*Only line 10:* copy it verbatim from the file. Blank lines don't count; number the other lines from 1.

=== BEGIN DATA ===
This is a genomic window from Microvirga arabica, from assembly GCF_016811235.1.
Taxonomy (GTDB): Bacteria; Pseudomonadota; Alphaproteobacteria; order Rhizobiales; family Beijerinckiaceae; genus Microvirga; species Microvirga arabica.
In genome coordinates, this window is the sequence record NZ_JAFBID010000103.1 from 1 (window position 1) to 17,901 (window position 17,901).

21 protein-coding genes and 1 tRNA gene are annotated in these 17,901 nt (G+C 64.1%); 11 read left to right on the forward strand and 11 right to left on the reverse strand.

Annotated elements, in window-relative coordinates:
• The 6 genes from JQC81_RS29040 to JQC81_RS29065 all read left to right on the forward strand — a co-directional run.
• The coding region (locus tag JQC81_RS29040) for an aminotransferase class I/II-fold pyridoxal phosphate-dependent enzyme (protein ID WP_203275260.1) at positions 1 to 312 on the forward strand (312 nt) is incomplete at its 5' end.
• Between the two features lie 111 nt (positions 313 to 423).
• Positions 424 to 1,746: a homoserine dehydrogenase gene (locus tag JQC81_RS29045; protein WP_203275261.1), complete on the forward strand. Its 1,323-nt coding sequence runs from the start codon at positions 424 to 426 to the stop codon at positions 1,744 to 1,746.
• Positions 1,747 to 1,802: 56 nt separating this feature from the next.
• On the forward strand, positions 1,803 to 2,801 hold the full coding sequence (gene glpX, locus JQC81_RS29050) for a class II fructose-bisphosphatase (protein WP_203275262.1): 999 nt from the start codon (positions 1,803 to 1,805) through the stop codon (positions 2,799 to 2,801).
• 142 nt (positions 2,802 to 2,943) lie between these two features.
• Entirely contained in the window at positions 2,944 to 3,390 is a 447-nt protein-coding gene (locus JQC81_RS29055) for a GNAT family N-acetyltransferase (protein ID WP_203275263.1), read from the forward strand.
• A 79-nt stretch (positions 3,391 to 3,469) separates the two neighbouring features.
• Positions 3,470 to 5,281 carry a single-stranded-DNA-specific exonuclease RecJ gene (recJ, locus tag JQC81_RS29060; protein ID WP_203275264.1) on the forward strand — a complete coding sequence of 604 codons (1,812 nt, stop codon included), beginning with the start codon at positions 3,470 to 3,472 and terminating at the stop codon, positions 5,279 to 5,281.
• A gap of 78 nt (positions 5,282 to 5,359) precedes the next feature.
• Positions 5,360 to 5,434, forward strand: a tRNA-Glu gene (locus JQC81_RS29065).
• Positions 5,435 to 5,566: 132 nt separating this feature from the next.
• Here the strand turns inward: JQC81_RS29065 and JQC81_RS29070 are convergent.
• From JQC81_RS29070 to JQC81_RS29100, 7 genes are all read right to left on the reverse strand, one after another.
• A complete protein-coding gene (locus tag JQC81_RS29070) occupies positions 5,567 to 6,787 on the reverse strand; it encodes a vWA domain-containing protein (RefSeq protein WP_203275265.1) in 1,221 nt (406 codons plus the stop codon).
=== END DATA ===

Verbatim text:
• Positions 1,747 to 1,802: 56 nt separating this feature from the next.